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A simple swap function

The following is a very simple example of a swap function. It is described in high detail so that hopefully it covers most of the possible ways in which one can write a swap function :) This simple example also serves to introduce you to both languages in case you don't know both languages - or any of the languages at all.

First of all this is how to write comments in the langauges:

/* This is a comment in C or C++ */

(* This is a comment in ML *)

A swap function written in C would problably look something like this:

void swap(int *a, int *b)
  int temp;

temp = *a; *a = *b; *b = temp; }

It works by declaring the parameters to the function as pointers to integers. The pointer type is written as a '*' symbol. A temporary variable temp is declared in the function. The values are swapped using assignments where '*' symbols are necessary to get to the values of the pointer variables. A call to this function could be:

swap(q, r);

This would swap the values held in q and r. The call passes the adresses of q and r to the function. The 'adress of' operator in C is the '&' operator.

In ML one could implement a swap function like this:

fun swap(a, b) = (b, a)

It just takes two variables as arguments and returns them again where they are swapped. Actually the function takes one tuple as argument and also returns one tuple, but never mind that for now. A call to this function might be:

val (q, r) = swap(q, r)

Here the values of the returned variables q and r have been swapped compared to those passed as arguments. However it should be noted that the variables returned are two new variables - not modifed versions of the arguments. So we could have made this call instead:

val (s, t) = swap(q, r)

In this case one keeps the old q and r values and also get new s and t variables. This is because ML is a functional language. In a functional language you can never change the value of a variable - only create new variables with a value. Actually ML also has reference variables which can be modified, but it is usually a good idea to avoid using them.

If we're writing in C++ the swap function in C can be made slightly prettier by using reference parameters:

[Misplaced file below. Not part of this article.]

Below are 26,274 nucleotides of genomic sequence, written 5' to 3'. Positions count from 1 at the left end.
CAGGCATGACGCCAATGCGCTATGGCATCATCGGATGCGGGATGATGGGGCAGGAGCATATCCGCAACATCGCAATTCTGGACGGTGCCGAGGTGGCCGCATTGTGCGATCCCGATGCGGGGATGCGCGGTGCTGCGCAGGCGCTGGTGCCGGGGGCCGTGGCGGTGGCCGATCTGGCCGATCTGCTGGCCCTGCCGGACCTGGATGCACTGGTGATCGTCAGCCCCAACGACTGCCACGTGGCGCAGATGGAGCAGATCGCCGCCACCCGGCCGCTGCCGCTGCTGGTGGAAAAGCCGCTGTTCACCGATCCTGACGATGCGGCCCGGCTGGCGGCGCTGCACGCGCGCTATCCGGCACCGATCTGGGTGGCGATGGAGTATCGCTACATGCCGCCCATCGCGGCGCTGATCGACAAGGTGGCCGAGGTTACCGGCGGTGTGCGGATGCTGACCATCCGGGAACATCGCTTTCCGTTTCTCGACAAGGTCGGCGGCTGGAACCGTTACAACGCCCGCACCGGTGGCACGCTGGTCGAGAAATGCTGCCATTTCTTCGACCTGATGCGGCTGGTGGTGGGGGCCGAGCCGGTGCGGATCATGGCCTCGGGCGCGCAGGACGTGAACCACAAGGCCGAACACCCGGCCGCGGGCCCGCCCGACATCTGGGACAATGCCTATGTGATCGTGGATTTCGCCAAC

void swap(int a, int b)  /*  declares reference types in C++ */
  int temp;

temp = a; a = b; b = temp; }

Now the call to the function is also prettier:

swap(q, r);

So what did we miss? First of all the C and C++ versions of the swap function can only swap integers! The ML version does not care which types of values are passed to it. So if we want to swap two characters in C we would need to write a new function:

void swapchars(char *a, char *b)
  char temp;
  temp = *a;
  *a = *b;
  *b = temp;

This is virtually the same as before except that this function swaps characters. It is also called just as before, except that the variables to be swapped must be characters instead of integers. In ML we just use the same function - and it will work!

If we're using C++ we could implement the swap function by using templates. This will look something along the lines of:

<template T>
void swap(T a, T b)
  T temp;

temp = a; a = b; b = temp; }

This implementation of swap can actually swap variables of mulitiple types. For instance it can swap 2 integers with a call like this:

swap<int>(q, r);

It can also swap 2 characters with this call:

swap<char>(q, r);

Now let's move on to a more serious problem with the swap functions in C and C++ implemented as above. They cannot swap variables of two different types - unless you are lucky enough to have two types which occupy the same amount of memory and that you also do some ugly typecasts. This limitation is caused mainly because the result is returned in the same variables that are used to pass the parameters. In the ML version we can easily swap two values of different types:

val (q, r) = swap("Hello", 5)

After this call q will have the integer value 5 and r will have the string value "Hello".

Hardcore ProcessingModified: 2018-05-24
E-mail: Contact